I firmly believe that law school complement and strengthen my skills, better preparing me for a future in the field of law. My goal is to graduate from (insert law school) School of Law with more than a degree that I can add to my educational credentials, but the opportunity to apply the skills I will undoubtedly gain from my experience. I fully expect that the ensuing three years as an (insert law school) law student will test my abilities and more importantly enable me to broaden my perspective. I hope to further myself not only on an educational level, but on a personal level as well. Throughout my experience as an educator on various levels, whether it is elementary, middle, or high school, I have concluded that too often we place restrictions upon ourselves as to what we can and cannot accomplish. Never in my wildest dreams could I have imagined that I would become a high school teacher. I have gained a lot of invaluable experience as a result and I hope to include those experiences as I take on the challenge of attending law school and becoming an attorney. I am confident in (insert law school)’s ability to assist in my development by engaging in participatory learning activities, honing my leadership skills, broadening my perspective on various levels, awareness in regards to the impact of my decisions, and building positive relationships with not only my faculty and colleagues, but the community that I plan to serve as well.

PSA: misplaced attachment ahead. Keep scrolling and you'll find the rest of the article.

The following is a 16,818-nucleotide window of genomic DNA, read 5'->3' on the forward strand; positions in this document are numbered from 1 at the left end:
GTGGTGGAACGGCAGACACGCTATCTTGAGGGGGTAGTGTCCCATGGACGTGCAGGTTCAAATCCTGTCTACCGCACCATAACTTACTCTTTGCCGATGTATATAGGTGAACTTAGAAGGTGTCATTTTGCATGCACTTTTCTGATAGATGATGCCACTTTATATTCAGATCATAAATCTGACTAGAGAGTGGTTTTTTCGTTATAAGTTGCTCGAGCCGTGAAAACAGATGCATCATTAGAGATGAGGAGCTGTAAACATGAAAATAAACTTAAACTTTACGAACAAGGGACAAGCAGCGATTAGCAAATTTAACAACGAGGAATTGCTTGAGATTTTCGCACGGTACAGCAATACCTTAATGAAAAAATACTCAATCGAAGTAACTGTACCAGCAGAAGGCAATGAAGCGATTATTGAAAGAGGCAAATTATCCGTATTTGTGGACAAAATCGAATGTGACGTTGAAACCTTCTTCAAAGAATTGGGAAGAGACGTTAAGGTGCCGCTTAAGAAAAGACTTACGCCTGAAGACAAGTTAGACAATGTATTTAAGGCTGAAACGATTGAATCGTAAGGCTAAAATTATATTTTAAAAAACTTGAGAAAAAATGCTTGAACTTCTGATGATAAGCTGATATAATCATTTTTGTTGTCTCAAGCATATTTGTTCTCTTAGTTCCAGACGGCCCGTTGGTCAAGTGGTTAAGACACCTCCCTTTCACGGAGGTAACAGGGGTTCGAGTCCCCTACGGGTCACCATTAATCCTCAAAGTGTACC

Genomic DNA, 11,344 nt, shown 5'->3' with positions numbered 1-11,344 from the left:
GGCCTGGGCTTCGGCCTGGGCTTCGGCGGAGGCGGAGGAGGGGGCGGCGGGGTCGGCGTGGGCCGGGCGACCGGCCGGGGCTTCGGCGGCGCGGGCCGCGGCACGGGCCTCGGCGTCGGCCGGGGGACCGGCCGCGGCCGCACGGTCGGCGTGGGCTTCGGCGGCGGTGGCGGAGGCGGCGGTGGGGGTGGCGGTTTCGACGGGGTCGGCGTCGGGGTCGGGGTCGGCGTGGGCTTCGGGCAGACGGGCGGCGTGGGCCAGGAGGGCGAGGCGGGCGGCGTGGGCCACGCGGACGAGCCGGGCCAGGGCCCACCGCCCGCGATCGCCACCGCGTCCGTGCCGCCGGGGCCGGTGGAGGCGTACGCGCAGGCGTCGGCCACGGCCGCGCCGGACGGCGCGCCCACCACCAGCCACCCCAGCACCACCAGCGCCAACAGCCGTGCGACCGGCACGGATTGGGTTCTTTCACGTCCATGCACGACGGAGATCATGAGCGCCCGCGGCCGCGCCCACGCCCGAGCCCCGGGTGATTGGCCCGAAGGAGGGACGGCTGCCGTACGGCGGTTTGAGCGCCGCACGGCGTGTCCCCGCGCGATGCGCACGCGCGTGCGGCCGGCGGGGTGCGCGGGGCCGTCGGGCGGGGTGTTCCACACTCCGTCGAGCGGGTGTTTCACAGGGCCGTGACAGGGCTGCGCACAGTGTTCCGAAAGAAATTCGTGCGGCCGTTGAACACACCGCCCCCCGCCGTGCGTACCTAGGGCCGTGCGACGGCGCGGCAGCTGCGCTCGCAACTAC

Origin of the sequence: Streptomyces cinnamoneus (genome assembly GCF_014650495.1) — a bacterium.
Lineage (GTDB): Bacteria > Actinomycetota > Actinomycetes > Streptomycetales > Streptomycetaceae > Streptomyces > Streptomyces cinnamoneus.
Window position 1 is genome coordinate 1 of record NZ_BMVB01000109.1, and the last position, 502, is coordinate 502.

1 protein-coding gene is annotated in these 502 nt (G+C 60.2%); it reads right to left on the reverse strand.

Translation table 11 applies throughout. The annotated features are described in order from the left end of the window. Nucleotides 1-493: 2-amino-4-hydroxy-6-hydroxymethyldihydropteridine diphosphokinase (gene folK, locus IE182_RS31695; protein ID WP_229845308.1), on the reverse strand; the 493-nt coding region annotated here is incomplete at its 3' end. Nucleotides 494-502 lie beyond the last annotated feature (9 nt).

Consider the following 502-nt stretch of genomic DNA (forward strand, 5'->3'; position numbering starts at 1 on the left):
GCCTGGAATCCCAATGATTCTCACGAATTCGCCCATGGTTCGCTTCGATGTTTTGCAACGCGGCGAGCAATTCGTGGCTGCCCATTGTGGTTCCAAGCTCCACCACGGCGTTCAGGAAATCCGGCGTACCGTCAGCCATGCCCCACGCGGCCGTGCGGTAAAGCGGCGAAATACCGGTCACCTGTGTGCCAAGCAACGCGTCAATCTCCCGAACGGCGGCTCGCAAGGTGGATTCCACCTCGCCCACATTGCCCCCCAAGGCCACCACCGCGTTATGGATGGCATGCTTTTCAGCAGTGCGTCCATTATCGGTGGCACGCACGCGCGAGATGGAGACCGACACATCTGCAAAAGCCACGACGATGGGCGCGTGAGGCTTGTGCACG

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Jacq2212
Posts: 117
Joined: Wed Dec 12, 2012 1:42 pm

Re: Trade PS and edit/feedback?

Postby Jacq2212 » Wed Dec 19, 2012 3:54 pm

I think you focus too much on failure and weakness. I understand that you are trying to show that you worked through that and were inspired by your coach to coach someone else and kept pushing yourself hard. But you sound like an anxiety ridden person who is not necessarily going to be able to handle the stress of law school. Now, I don't mean to sound rude with any of this, trust me, I know my fair share of anxiety. But I think you can present your story and road in a much stronger way that show perseverance, inspiration, hard work, dedication despite failure, etc. :)

DeterminedToOvercome
Posts: 12
Joined: Wed Dec 19, 2012 12:20 am

Re: Trade PS and edit/feedback?

Postby DeterminedToOvercome » Wed Dec 19, 2012 4:22 pm

You definitely described how I feel at times.

I need to shift focus from failure/weakness to perseverance, inspiration, etc. despite failure.

Were there any grammatical errors or awkward phrasing that stood out?

Thank you for your feedback.